Composer George Antheil was influenced by Igor Stravinsky, jazz, and industrial rhythms. He might sound like an unlikely collaborator for Hedy Lamarr, but instead of a movie musical, they worked together on some of the most disruptive technology of the last two centuries. Yes, that Hedy Lamarr. She was not merely an actress and sex symbol. She was also a patriot and an inventor. Alexandra Dean chronicles her remarkable life and work in Bombshell: The Hedy Lamarr Story (clip here), which screens during the 2017 Tribeca Film Festival.
Okay, so she was married and divorced six times. You can definitely say the Austrian immigrant adapted to life in Hollywood. Her first husband, Friedrich Mandl was an Austrofascist rather than a National Socialist, but they still had very different political ideas. His embarrassment over her notorious nude scenes in 1933’s Ecstasy probably did not help their marriage much either. Regardless, as soon as Lamarr reached Hollywood, she ardently embraced anti-Nazi causes. However, when America, her beloved adopted nation, entered the war, Lamarr believed she had better ways to support the war effort than selling war bonds.
Lamarr always had an inventor’s mind and thanks to Mandl she knew a little something about torpedoes. Decades ahead of her time, Lamarr developed a “frequency-hopping” method of guiding torpedoes through submerged waters and signal-jamming interference that Antheil would help her refine into a deployable technology. Unfortunately, the U.S. Navy just didn’t get it. As a result, they mothballed technology that would eventually become they cornerstone of wi-fi and Blue Tooth communications systems. For real.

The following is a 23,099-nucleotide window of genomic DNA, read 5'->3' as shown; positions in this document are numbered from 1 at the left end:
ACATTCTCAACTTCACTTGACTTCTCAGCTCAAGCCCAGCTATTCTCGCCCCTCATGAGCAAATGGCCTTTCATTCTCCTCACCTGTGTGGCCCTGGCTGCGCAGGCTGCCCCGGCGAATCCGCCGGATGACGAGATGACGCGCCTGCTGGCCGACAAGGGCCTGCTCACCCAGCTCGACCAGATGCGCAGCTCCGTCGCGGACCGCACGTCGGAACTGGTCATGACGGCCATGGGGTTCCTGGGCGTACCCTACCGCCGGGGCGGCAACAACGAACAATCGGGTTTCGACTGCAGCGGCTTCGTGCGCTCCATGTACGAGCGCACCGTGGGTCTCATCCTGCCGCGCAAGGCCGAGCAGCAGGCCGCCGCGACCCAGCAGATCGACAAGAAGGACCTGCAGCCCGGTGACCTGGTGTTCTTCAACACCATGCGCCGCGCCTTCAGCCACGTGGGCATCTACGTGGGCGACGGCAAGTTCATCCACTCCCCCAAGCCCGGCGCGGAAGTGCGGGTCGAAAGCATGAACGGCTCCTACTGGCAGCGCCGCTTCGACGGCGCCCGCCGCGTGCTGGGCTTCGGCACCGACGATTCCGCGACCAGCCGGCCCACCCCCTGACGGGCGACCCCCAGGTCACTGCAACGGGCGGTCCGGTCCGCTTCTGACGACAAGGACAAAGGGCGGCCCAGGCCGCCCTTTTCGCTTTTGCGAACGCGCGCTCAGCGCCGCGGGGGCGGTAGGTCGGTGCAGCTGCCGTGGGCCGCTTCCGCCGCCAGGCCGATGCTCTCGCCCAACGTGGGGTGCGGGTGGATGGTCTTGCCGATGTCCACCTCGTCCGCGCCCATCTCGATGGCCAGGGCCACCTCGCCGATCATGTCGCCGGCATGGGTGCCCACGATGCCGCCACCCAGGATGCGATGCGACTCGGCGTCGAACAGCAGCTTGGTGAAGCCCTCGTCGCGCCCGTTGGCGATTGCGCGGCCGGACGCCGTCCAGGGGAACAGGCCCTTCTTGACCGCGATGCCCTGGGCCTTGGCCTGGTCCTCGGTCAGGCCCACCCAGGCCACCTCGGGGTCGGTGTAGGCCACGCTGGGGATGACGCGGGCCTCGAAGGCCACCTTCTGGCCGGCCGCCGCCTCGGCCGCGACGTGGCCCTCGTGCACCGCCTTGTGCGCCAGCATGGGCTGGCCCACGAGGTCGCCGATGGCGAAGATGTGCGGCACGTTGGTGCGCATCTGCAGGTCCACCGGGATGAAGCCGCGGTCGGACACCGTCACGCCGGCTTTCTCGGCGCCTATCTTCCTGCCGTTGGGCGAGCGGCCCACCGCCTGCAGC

Dean’s approach is straight forward all the way, but that is how Lamarr’s fans would want it. Indeed, Bombshell is exactly the sort of classy package we expect from American Masters productions. For her one eccentric touch, she elicits occasional commentary from Lamarr-super-fan Mel Brooks.
In all honesty, Lamarr’s story is so fascinating, there is no need to dress it up. However, it leaves us wanting to know more about Antheil, who is arguably even more unsung than Lamarr, the box office icon. His compositions are richly, idiosyncratically intriguing, but not exactly the stuff of weekend pops concerts (check out his Jazz Symphony in particular). Indeed, it would be intriguing to examine the frequency-hopping invention at greater length from his perspective.